Recently the Tourism Tribe hosted a webinar to discuss the recent announcement made by Facebook. Caolan O’Connor one of the Tourism Tribe experts sat in on the webinar and provided this excellent summation. With his permission we are providing this information to a wider audience, so they may benefit from his wisdom.
You’ll find all his contact details at the bottom of the post.
“Hi, Caolan here and I wanted to take a moment to recap my 6 takeaways from the Tourism Tribe Expert panel call today about Facebook’s most recent announcement.
For starters… if you’re not sure what all the buzz is about here’s the 10sec catchup…. Last week Mark Zuckerberg made an announcement that (in short) said posts from business pages will have a heavily diminished presence in the Newsfeed, over posts from your family and friends. Over the last three years we’ve seen average reach of posts drop from 20% to 4-7% to <1%. For all those tourism businesses that rely on building an audience on FB and sharing valuable content with them, staying front of mind, and driving sales… their reach will dwindle further over coming weeks. See the actual post here.
So what was discussed in today’s Tourism Tribe Expert panel call? Here’s my quick summary.
1. Be wary of building your audience on “rented land”.
This has been mentioned time and again, but building an audience on only FB, or Insta, or SnapChat, (or any platform) is at the whim of that platform’s changes. While it’s really important to “be where your audience is” (and there are lots of your customers hanging out on FB) its important to have a strategy that ultimately brings customers back to a platform that YOU control. An email database and your own website are critical elements that you should be leveraging to do this. Top tip: think of ways that you can take your warm leads and communicate regularly with them via email.
2. Remember that Zuckerberg is more interested in people developing relationships.
In his post you’ll find words like “connected”, “relationships”, “relevant”, “meaningful interactions”, “communities”, and “personal connections”. Stop the blatant promotional posts. Use FB to listen to your audience and find ways to genuinely add value to someone’s conversation. Think about increasing the quality of your interactions, even if that means a reduction in the quantity of your posts. If you’re going to post then make sure it’s super valuable and worth sharing.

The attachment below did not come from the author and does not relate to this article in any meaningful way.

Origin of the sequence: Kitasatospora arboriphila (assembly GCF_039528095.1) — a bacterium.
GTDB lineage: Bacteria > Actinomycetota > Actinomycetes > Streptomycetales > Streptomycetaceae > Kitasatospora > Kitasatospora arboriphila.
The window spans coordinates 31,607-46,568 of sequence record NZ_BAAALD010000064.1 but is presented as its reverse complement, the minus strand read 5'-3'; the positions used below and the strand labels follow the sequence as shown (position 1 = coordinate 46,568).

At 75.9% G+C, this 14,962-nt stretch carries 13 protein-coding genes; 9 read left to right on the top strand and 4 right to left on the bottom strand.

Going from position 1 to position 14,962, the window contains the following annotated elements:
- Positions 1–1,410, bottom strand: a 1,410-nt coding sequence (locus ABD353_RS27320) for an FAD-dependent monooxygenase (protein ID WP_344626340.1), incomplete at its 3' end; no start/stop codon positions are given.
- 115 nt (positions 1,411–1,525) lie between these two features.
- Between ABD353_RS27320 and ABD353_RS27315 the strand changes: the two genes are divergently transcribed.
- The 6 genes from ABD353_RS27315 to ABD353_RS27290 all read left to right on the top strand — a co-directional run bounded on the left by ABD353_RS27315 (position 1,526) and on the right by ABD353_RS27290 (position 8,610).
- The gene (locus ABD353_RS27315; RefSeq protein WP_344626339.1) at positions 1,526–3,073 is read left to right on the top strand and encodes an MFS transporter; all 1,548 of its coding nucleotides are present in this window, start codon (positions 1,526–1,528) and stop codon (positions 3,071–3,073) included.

3. Do more of what works!
Your time is precious, and so is the available space in the Newsfeed. Look at the kinds of posts that generate the highest engagement (use your insights/analytics) and do more of them. Cut back the kinds of posts that had little/no engagement. While there was mixed dialogue around it I honestly feel that you should cut back the number of posts (yep, breath a sigh of relief) but make the ones you do more meaningful. I suspect that FB would prefer to see do 3x great posts each week than 15x poor posts (in fact 15x posts with little/no engagement might be penalised even further in the Newsfeed as you would appear to be a poorly performing page).
4. Develop your video strategy.
Live video is still generating 6x more engagement than pre-recorded video, but both of them are still going to get you more traction than written posts. Consider your content, discover new angles and stories that people find engaging, take people behind the scenes of your business, become “relatable”. And remember to repurpose your video content on other platforms like YouTube where (if tagged appropriately) is great for SEO.
5. Groups are still a great way to generate niched/targeted engagement.
Perhaps build a group around your business. If you’re a winery then a ‘wine appreciation’ style group might work. But don’t forget existing groups too. We know the VFR market is the biggest driver for our region, so consider sharing appropriate information in a group for your town/location and educating locals about ways that they can “discover your own backyard”.
6. Lastly, experiment and get creative.
No one is completely sure how this change will impact businesses. Perhaps you can try posting more as your personal profile, rather than your business page, especially if the two are intertwined. Perhaps you can find ways to empower and showcase more brand advocates. Use events, Messenger, groups in different ways. Stay abreast of what your competitors are doing and copy what works.
So, that’s my six takeaways from the Tourism Tribe Expert panel call. You can watch the entire call here
Of course if you have any questions, comments or other suggestions of how tourism businesses in our patch can continue to best leverage Facebook then please pop them in the comments below as we’d love to continue the conversation.
As a coach with more than 20 years experience developing young leaders in regional areas Caolan also brings business development and project management skills to the table to help business owners develop systems using simple digital tools that work.
He focuses on WordPress websites and helping business owners manage these themselves, as well as interrelated business productivity tools (such as marketing automation and cloud storage) and creating the digital systems that connect these tools. In his role with the peak tourism body – Goulburn River Valley Tourism – He has had several years experience developing the tourism industry.